A Quetzal Saved – UNH Grad Brings Savings Groups to Rural Guatemala
Like most young international volunteers working in the developing world, Andrew Becker ’13 is learning how to navigate the challenging language and cultural differences of the highlands of Guatemala. Andrew is working with the Carsey Institute and Community Enterprise Solutions—a global NGO that uses an innovative model called microconsignment—to create sustainable livelihoods for poor women in Guatemala. In Guatemala since October, Andrew’s mission is to try to form community-based savings groups called Asociacion de Comunidades Autofinanciadas (ACAF), a model that originated in Barcelona, Spain. After a few false starts, Andrew has now had success in organizing his first group. Here is the latest entry from his blog:
“The savings group made up of the management team at Soluciones Comunitarias (SolCom) is officially up and running. They had their first savings meeting during the monthly regional meeting at the beginning of February and decided to name their group SolCoop (because Coop is short for Cooperativa, which is essentially a government registered savings group that also lends to the community). Every member managed to save and they totaled 1500 quetzales ($200)! It was great to see their enthusiasm and excitement as each member put in their savings.”
As earlier entries in his blog attest, Andrew has proposed an attractive alternative to local banks which often don’t provide quality financial services to community members. The self-help management model that Andrew is facilitating in Guatemala is part of a global savings groups movement sweeping the developing world. According to the large International Non-Governmental Organizations (INGOS) that operate many of these programs, more than 9 million people, mostly women, belong to saving groups. Andrew had a chance to learn about savings groups while still a UNH undergrad when he participated in the Carsey Institute’s Sustainable Microenterprise and Development Program (SMDP) in Accra, Ghana, during spring break in 2012. Andrew enrolled in a week-long course which taught him the savings group methodology, but it wasn’t until he arrived in Guatemala a year and a half later that he was able to experiment with what he learned about providing financial services to poor people. As Andrew explains in his blog:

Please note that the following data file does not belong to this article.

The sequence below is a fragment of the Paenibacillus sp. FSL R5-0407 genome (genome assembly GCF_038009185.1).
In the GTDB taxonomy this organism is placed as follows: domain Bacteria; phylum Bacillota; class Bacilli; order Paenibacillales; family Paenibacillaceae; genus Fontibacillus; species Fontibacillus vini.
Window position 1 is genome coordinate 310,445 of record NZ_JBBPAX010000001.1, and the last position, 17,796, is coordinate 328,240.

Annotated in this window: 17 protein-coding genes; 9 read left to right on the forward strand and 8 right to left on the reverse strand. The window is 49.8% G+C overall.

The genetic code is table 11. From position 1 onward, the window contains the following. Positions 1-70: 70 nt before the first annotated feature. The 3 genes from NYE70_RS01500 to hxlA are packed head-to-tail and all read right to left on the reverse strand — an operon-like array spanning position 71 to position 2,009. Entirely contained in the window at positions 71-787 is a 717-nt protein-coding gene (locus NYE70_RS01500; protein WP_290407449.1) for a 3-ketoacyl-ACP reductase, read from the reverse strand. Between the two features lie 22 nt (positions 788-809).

“Financial stability is a luxury millions of people around the world lack and simple donations are not going to change that. There’s a reason the cliché “You can give a man a fish and he can eat for a day…(you know the rest)” exists. By supporting the poor to better manage their cash flows in the form of a savings group, they will be better off in the long run when the support has moved on. A key question that needs to be asked, and rarely is, when talking about development work is: “Does this project empower the ones it is trying to help to be able to help themselves in the long run?” Fortunately, I believe the answer to that question when I look at my own work is yes.”
The Carsey Institute is proud of the work Andrew is doing. We will continue to follow his progress as he creates more groups of savers and lenders in Guatemala. You can follow Andrew by subscribing to his blog http://aquetzalsaved.wordpress.com/.